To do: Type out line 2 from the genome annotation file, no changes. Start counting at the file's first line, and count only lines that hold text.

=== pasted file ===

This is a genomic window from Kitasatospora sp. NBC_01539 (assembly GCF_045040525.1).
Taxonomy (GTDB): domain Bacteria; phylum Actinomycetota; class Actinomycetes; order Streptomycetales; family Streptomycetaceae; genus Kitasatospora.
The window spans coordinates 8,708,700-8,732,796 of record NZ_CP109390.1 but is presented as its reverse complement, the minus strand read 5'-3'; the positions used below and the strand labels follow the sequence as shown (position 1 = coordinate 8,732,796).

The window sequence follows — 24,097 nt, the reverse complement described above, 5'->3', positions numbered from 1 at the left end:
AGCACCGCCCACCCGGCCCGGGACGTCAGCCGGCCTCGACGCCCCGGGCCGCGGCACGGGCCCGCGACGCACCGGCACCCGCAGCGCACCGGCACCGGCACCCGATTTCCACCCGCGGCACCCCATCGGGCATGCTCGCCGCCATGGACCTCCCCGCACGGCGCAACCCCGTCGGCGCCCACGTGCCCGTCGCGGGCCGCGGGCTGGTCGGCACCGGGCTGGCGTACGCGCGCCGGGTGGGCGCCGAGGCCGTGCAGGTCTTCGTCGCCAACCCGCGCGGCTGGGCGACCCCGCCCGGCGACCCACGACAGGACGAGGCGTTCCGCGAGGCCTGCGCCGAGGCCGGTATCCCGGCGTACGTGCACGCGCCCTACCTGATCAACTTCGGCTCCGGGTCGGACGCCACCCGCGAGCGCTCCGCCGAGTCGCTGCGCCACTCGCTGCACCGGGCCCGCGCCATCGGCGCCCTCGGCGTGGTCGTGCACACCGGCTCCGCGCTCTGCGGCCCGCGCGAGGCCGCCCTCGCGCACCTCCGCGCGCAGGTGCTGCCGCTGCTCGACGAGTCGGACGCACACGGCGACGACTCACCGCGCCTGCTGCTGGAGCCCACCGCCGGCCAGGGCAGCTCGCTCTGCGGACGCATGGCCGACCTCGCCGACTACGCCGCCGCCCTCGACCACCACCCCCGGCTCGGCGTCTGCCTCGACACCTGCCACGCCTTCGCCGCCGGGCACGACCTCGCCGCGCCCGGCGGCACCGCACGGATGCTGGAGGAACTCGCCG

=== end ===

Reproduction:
Taxonomy (GTDB): domain Bacteria; phylum Actinomycetota; class Actinomycetes; order Streptomycetales; family Streptomycetaceae; genus Kitasatospora.